At Preston, we parked on the main road across from the ruins of the old boarding house. A nearby placard showed what the scattered lumber on the ground had looked like in 1940 when it formed an actual building. The impressive structure had boasted two entrances not ten feet from each other; the practical uses of such a feature were not lost on those in attendance. The group explored additional structures at the site and noted Mother Nature’s astounding achievement in creating a steer’s head sculpted out of wood.

Lunch called, so we drove further up the road and stopped at the imposing ruins of the Jumbo Mill, the stand-out attraction of which looked like the most giant bingo ball thing in existence.

The second half of the day offered members the choice to head down to Breckenridge for self-guided tours or continue ghost towning in the high country above. Josh led the latter group to the sparse remains of Larium, which held the ruins of a mill and boarding house, a bathtub, a quasi-restored log cabin, and an outhouse notable for being uphill of the residence and boasting a Dutch door entry and windows in its sides.

The proceeding hike brought us past some unusual remains—prospect holes and workings that seemed quite elaborate for dubious returns. Discussion about possible salting of the claim and “giving the shaft” to some unfortunate ensued, which proved a sobering reminder that a gold mine can well be a hole in the ground with a liar at the top.

And the sky wept.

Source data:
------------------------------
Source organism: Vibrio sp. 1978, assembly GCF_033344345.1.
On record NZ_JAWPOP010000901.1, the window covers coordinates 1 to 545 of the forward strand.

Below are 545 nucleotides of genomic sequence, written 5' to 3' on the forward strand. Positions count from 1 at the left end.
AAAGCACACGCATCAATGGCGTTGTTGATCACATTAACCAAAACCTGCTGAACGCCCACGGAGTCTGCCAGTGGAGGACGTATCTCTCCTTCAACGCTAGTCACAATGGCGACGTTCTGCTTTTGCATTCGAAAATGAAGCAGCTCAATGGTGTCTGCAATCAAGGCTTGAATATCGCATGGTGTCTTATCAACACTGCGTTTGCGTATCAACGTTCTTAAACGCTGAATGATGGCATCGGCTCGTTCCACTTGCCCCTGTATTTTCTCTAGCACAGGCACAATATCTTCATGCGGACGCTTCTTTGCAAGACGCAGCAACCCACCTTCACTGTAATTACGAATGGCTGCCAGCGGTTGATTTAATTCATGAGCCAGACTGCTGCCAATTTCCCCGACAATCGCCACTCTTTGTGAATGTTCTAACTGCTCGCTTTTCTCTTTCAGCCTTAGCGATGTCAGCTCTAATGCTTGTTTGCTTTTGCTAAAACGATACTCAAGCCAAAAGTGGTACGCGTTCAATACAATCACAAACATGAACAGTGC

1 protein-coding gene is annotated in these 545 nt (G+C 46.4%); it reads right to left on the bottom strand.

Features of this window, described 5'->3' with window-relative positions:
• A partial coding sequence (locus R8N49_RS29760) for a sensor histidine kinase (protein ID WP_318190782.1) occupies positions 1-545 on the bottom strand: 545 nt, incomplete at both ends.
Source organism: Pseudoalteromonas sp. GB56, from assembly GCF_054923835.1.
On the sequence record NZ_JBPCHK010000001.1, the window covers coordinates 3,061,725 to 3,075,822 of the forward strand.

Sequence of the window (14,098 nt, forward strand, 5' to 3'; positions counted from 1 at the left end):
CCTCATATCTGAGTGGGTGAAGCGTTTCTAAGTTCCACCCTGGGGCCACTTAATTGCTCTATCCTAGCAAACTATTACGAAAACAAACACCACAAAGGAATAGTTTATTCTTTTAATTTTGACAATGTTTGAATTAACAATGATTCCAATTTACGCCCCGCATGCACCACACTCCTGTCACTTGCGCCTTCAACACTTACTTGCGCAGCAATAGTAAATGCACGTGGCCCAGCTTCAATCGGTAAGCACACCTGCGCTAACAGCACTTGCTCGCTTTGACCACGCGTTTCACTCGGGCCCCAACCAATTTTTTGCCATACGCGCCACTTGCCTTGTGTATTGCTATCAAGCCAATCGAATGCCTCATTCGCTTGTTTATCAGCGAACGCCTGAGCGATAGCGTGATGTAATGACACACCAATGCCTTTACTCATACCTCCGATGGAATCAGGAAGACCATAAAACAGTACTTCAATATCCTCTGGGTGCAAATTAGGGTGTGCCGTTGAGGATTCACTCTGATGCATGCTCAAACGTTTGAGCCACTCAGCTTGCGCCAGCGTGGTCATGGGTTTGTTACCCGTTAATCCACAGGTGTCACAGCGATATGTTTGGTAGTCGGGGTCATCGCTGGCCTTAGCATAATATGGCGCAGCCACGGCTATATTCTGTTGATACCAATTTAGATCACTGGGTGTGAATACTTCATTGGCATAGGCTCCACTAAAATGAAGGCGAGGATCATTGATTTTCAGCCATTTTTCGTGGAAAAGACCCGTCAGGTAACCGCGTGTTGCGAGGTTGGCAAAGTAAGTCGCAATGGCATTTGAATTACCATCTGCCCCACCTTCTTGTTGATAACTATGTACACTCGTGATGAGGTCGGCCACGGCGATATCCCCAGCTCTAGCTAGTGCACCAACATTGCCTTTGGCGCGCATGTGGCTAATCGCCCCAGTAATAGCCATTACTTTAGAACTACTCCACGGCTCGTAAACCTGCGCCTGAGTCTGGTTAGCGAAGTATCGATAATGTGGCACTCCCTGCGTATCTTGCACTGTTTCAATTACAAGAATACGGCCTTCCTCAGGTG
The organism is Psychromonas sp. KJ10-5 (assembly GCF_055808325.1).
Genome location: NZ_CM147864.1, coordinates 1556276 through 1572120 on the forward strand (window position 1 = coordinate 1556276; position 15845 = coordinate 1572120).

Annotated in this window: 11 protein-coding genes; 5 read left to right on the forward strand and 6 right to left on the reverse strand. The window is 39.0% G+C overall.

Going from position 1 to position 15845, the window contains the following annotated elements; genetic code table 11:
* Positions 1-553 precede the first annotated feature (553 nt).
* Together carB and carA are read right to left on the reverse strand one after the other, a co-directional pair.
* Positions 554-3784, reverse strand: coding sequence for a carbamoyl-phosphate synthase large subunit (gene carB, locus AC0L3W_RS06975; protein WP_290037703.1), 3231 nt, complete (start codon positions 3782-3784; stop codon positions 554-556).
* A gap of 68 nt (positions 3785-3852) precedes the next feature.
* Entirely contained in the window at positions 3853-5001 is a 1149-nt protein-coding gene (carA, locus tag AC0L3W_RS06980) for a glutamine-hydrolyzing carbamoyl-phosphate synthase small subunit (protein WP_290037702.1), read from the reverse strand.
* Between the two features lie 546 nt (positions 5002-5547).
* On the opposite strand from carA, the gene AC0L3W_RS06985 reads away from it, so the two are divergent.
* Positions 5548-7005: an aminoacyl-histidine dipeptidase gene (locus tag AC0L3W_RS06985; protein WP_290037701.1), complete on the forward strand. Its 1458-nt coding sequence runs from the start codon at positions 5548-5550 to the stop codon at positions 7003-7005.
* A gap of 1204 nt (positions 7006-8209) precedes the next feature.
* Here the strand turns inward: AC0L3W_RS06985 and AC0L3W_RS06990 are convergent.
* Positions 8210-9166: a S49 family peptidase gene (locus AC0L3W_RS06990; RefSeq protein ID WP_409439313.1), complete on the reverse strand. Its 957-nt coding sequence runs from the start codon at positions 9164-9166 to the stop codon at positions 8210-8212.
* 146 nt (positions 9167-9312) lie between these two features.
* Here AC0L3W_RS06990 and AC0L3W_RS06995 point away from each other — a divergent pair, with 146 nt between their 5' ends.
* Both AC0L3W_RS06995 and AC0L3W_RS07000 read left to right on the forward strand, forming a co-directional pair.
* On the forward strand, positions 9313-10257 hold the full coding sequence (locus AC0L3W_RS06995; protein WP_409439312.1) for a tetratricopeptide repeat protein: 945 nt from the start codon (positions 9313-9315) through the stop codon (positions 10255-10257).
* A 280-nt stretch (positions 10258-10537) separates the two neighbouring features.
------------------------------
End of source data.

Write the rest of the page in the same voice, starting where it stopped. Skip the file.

On arrival at the mystery townsite, we were treated to multiple buildings (some under roof) situated along parallel upper and lower streets. As is his custom and forte, Josh pointed out architectural clues that assisted with the interpretation of the site. Interesting remains strewn about in a dump offered additional insights into the years when the camp was likely active (and for how long). Further on, we came across two structures that bore the scars of questionable improvements and expansion by 20th-century residents.

At the far end of the camp, the colossal wreck of the Mountain Pride mill beckoned, inviting exploration and again inspiring wonder at the accomplishments of a generation a century and a half removed. Continuing on, we arrived at our final stop: a spectacular one-and-a-half-story livery hidden in the trees beyond the mill.

All in all, it was yet another great, well-planned, and highly informative field trip researched and led by Josh Robinson. If you have not been on a Josh trip, you’ve been missing out.

GTC Members

If you are planning a field trip, be sure and clear the date with the Vice President before making your final plans or reservations. Others may be planning trips at the same time and this will avoid conflicts.

Are you interesting in leading a field trip but don’t know where to start?  The GTC Steering Committee created this handy book: How to Plan and Lead a Field Trip

Are you interested in collecting data, and documenting existing structures?  The GTC Steering Committee created this book handy book: How to Document Existing Buildings

If you have additional questions, please contact us.